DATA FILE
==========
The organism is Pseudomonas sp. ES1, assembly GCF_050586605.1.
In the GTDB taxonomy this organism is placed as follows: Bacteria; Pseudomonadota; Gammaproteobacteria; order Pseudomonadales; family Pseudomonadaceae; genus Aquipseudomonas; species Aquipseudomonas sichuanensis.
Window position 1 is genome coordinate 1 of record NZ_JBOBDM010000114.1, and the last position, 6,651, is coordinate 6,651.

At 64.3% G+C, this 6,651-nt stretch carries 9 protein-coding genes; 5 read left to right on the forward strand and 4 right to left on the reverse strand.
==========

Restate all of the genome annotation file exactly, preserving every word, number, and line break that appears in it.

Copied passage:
The organism is Pseudomonas sp. ES1, assembly GCF_050586605.1.
In the GTDB taxonomy this organism is placed as follows: Bacteria; Pseudomonadota; Gammaproteobacteria; order Pseudomonadales; family Pseudomonadaceae; genus Aquipseudomonas; species Aquipseudomonas sichuanensis.
Window position 1 is genome coordinate 1 of record NZ_JBOBDM010000114.1, and the last position, 6,651, is coordinate 6,651.

At 64.3% G+C, this 6,651-nt stretch carries 9 protein-coding genes; 5 read left to right on the forward strand and 4 right to left on the reverse strand.